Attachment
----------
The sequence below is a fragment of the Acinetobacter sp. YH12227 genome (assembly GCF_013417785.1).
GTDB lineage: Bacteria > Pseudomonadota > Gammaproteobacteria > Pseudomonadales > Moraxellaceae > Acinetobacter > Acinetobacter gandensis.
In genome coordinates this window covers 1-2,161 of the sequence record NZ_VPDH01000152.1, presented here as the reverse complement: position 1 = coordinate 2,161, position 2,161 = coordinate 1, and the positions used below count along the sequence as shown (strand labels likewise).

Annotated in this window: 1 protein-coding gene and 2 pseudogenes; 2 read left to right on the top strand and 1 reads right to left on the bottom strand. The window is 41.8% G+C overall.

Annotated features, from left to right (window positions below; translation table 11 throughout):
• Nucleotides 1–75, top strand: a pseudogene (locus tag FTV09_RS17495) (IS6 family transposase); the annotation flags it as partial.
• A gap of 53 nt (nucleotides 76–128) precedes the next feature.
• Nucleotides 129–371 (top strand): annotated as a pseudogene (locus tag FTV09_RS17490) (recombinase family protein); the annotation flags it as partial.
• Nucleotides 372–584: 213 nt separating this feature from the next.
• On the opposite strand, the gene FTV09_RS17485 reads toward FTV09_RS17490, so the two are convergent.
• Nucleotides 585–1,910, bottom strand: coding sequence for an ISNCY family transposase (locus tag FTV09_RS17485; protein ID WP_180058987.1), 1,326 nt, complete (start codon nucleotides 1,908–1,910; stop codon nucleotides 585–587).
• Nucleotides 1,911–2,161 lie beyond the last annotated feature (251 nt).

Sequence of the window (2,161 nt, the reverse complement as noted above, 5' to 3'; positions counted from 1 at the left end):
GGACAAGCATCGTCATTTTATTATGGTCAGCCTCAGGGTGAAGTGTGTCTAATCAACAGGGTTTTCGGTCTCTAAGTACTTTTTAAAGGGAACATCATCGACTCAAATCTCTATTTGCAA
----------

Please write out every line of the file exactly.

The sequence below is a fragment of the Acinetobacter sp. YH12227 genome (assembly GCF_013417785.1).
GTDB lineage: Bacteria > Pseudomonadota > Gammaproteobacteria > Pseudomonadales > Moraxellaceae > Acinetobacter > Acinetobacter gandensis.
In genome coordinates this window covers 1-2,161 of the sequence record NZ_VPDH01000152.1, presented here as the reverse complement: position 1 = coordinate 2,161, position 2,161 = coordinate 1, and the positions used below count along the sequence as shown (strand labels likewise).

Annotated in this window: 1 protein-coding gene and 2 pseudogenes; 2 read left to right on the top strand and 1 reads right to left on the bottom strand. The window is 41.8% G+C overall.

Annotated features, from left to right (window positions below; translation table 11 throughout):
• Nucleotides 1–75, top strand: a pseudogene (locus tag FTV09_RS17495) (IS6 family transposase); the annotation flags it as partial.
• A gap of 53 nt (nucleotides 76–128) precedes the next feature.
• Nucleotides 129–371 (top strand): annotated as a pseudogene (locus tag FTV09_RS17490) (recombinase family protein); the annotation flags it as partial.
• Nucleotides 372–584: 213 nt separating this feature from the next.
• On the opposite strand, the gene FTV09_RS17485 reads toward FTV09_RS17490, so the two are convergent.
• Nucleotides 585–1,910, bottom strand: coding sequence for an ISNCY family transposase (locus tag FTV09_RS17485; protein ID WP_180058987.1), 1,326 nt, complete (start codon nucleotides 1,908–1,910; stop codon nucleotides 585–587).
• Nucleotides 1,911–2,161 lie beyond the last annotated feature (251 nt).

Sequence of the window (2,161 nt, the reverse complement as noted above, 5' to 3'; positions counted from 1 at the left end):
GGACAAGCATCGTCATTTTATTATGGTCAGCCTCAGGGTGAAGTGTGTCTAATCAACAGGGTTTTCGGTCTCTAAGTACTTTTTAAAGGGAACATCATCGACTCAAATCTCTATTTGCAA